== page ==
Indeed, the amount of entanglement would be exactly the same as it was just as the interaction stopped.

    Interaction with a third party need not destroy entanglement (as Dr Chinese points out), but the more either particle becomes entangled with the "environment", the less the particles can be entangled with each other.
    This is known as the monogamy of entanglement.
     
  16. Jan 1, 2016 #15
    Is there a measure of entanglement, or are particles either totally entangled or not? Does it depend on how deeply their wave functions have overlapped? How does one calculate the amount of entanglement? Is it measured by the entropy of entanglement? Thanks.
     
  17. Jan 2, 2016 #16

    jfizzix

    User Avatar
    Science Advisor
    Gold Member

    On the subject of measuring entanglement, you may find this insights article I wrote helpful.
    https://www.physicsforums.com/insights/measuring-quantum-entanglement/
     
  18. Jan 2, 2016 #17

    Nugatory

    User Avatar

    Staff: Mentor

    They're pretty much completely unrelated. These lecture notes are a good explanation of what the "cross-terms" here are.
     
    Last edited: Jan 2, 2016
  19. Jan 2, 2016 #18
    Thanks, guys for the articles. That was interesting reading. What I got from all that is that entanglement exists when there are cross terms between the wave functions from different Hilbert spaces. What I'm still wondering is how that differs from interaction between particles. There are cross terms that serve as coupling constant in the Lagrangian for two interacting fields. Is that a form of entanglement? Or am I comparing apples with oranges? Do each of those coupled fields belong to its own Hilbert space? Or is it Fock space? It's confusing because a particle can be described with a wave function of a Hilbert space. But the same particle can also be described as an excitation of a field (in Fock space?).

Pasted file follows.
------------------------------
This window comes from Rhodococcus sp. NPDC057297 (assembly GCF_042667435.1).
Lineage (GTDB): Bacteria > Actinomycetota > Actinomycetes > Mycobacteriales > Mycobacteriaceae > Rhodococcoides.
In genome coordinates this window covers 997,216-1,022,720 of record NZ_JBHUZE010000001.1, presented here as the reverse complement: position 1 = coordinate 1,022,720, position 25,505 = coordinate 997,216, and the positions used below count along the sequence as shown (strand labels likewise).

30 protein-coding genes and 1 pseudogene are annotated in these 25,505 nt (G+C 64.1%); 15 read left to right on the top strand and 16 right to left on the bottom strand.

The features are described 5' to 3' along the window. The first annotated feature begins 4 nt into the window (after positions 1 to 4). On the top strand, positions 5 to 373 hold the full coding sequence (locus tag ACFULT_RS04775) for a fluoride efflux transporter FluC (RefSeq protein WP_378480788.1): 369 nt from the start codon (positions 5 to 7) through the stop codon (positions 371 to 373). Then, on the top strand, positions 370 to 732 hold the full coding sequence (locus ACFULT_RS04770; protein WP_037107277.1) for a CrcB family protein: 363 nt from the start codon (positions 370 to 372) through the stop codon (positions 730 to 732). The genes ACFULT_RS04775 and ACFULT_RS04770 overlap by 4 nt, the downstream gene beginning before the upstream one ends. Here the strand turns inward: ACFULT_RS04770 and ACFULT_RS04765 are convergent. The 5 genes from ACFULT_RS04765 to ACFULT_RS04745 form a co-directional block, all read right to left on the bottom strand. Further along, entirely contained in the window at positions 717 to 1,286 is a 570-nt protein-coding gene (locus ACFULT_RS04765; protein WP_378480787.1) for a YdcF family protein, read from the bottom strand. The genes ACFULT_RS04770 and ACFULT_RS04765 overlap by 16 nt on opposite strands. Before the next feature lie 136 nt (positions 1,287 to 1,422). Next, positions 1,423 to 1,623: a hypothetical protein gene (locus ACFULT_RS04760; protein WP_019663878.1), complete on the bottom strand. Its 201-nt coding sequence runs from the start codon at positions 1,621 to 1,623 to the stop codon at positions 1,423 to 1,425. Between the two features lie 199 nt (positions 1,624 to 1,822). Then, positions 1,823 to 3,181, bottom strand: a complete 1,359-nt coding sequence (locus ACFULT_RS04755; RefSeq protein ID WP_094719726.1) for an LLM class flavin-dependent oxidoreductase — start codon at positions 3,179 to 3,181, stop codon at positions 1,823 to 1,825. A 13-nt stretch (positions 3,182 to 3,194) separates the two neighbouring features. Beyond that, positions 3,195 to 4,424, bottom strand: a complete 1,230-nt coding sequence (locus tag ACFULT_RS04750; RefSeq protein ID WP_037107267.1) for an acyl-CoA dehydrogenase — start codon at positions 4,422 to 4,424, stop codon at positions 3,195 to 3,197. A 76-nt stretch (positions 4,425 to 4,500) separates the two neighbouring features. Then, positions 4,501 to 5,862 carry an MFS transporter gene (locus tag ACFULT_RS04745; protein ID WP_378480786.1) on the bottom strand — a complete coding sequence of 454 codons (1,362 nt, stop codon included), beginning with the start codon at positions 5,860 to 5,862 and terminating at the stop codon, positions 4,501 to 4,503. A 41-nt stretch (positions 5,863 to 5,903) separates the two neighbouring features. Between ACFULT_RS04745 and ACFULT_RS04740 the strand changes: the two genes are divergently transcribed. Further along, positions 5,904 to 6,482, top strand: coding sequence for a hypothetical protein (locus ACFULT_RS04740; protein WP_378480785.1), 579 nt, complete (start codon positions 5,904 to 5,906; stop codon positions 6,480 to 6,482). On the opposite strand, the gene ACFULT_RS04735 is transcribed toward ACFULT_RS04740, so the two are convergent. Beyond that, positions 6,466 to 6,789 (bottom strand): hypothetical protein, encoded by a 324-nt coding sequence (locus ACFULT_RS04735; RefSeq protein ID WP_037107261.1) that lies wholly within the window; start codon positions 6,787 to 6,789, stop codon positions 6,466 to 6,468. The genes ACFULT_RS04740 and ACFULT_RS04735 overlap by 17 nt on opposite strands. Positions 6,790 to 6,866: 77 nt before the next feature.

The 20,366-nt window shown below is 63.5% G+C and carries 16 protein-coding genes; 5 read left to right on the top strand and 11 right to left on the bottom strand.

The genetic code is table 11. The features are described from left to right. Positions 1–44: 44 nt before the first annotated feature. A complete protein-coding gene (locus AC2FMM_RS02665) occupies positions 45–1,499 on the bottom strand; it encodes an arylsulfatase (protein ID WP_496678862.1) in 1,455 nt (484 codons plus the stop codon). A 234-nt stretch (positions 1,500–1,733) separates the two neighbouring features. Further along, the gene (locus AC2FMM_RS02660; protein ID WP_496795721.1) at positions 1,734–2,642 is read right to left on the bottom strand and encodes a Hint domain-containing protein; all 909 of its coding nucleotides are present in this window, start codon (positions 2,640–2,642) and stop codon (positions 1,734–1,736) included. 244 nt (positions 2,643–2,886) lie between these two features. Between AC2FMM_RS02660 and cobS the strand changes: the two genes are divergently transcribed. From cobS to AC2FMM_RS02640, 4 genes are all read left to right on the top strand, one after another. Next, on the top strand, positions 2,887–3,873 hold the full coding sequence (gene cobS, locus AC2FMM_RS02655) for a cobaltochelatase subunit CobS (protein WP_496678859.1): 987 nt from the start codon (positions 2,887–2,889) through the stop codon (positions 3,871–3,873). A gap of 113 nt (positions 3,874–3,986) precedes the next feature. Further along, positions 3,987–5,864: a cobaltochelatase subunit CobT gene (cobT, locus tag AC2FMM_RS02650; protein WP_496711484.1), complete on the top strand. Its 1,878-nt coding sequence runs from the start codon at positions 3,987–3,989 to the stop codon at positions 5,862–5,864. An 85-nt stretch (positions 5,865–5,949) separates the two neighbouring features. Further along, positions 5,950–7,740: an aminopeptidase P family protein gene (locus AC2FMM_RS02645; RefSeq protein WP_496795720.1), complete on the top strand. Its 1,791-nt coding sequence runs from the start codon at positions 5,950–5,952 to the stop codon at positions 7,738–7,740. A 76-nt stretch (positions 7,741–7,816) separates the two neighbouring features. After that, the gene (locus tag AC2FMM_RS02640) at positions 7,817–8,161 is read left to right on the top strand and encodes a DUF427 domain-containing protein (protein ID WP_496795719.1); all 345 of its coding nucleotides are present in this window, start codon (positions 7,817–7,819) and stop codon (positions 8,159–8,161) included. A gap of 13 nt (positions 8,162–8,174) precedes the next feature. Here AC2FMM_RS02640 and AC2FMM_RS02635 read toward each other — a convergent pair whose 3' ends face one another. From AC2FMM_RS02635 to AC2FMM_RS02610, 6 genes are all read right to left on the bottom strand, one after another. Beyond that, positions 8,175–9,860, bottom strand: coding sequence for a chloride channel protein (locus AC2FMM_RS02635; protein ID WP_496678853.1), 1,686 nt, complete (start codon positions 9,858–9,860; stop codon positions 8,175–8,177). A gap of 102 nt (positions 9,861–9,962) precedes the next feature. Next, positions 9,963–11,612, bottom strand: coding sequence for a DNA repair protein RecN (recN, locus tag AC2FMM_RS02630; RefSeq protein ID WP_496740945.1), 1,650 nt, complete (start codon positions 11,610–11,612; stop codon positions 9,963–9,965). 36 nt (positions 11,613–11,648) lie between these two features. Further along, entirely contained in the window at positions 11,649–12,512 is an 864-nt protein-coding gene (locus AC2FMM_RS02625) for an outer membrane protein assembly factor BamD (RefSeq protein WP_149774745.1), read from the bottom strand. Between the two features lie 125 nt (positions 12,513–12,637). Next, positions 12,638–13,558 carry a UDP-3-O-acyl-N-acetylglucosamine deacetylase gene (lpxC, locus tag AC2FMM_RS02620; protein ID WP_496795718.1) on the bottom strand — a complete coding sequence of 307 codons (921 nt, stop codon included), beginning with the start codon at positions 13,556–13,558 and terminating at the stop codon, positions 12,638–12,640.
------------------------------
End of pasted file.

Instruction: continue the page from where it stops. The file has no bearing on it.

20. Jan 3, 2016 #19
    Perhaps it would help to think in terms of whether Hilbert spaces are included in Fock space. From the Wikipedia article on Fock space, it says,

    "Technically, the Fock space is (the Hilbert space completion of) the direct sum of the symmetric or antisymmetric tensors in the tensor powers of a single-particle Hilbert space H,
    [tex]{F_\nu }(H)\,\, = \,\,\overline { \oplus _{n = 0}^\infty {S_\nu }{H^{ \otimes n}}}[/tex]
    Here [itex]{{S_\nu }}[/itex] is the operator which symmetrizes or antisymmetrizes a tensor, depending on whether the Hilbert space describes particles obeying bosonic ([itex]\nu = + [/itex]) or fermionic ([itex]\nu = - [/itex]) statistics, and the overline represents the completion of the space."

    So if you have two interacting fields in the Lagrangian multiplying each other with a coupling constant, does that represent two separate Fock spaces? Does that mean that the coupling constant between the fields gets passed on to a coupling between the two wave functions in the two Hilbert spaces? That would indicate that whatever interacts necessarily also gets entangled. I'm looking for advice on the math here. It would seem that if Fock space is made up of Hilbert space, then operations on Fock space get passed on (in some form) to the Hilbert space that makes up the Fock space. Any insight into the algebra of all this is appreciated. Thanks.
     
    Last edited: Jan 3, 2016
Know someone interested in this topic? Share this thread via Reddit, Google+, Twitter, or Facebook